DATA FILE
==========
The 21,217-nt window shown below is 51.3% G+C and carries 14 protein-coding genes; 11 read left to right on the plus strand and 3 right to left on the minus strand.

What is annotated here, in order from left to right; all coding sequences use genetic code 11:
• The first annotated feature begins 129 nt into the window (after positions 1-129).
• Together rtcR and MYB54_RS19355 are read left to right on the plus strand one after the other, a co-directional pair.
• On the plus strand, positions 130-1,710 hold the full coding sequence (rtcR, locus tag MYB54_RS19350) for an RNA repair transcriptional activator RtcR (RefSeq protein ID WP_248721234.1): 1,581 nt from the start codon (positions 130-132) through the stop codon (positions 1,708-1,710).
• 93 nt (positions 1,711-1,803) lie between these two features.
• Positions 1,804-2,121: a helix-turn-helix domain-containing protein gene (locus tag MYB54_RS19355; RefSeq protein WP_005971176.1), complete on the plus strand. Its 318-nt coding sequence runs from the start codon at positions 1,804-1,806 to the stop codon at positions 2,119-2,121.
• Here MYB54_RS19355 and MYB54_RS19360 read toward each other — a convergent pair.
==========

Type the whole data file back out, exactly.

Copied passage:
The 21,217-nt window shown below is 51.3% G+C and carries 14 protein-coding genes; 11 read left to right on the plus strand and 3 right to left on the minus strand.

What is annotated here, in order from left to right; all coding sequences use genetic code 11:
• The first annotated feature begins 129 nt into the window (after positions 1-129).
• Together rtcR and MYB54_RS19355 are read left to right on the plus strand one after the other, a co-directional pair.
• On the plus strand, positions 130-1,710 hold the full coding sequence (rtcR, locus tag MYB54_RS19350) for an RNA repair transcriptional activator RtcR (RefSeq protein ID WP_248721234.1): 1,581 nt from the start codon (positions 130-132) through the stop codon (positions 1,708-1,710).
• 93 nt (positions 1,711-1,803) lie between these two features.
• Positions 1,804-2,121: a helix-turn-helix domain-containing protein gene (locus tag MYB54_RS19355; RefSeq protein WP_005971176.1), complete on the plus strand. Its 318-nt coding sequence runs from the start codon at positions 1,804-1,806 to the stop codon at positions 2,119-2,121.
• Here MYB54_RS19355 and MYB54_RS19360 read toward each other — a convergent pair.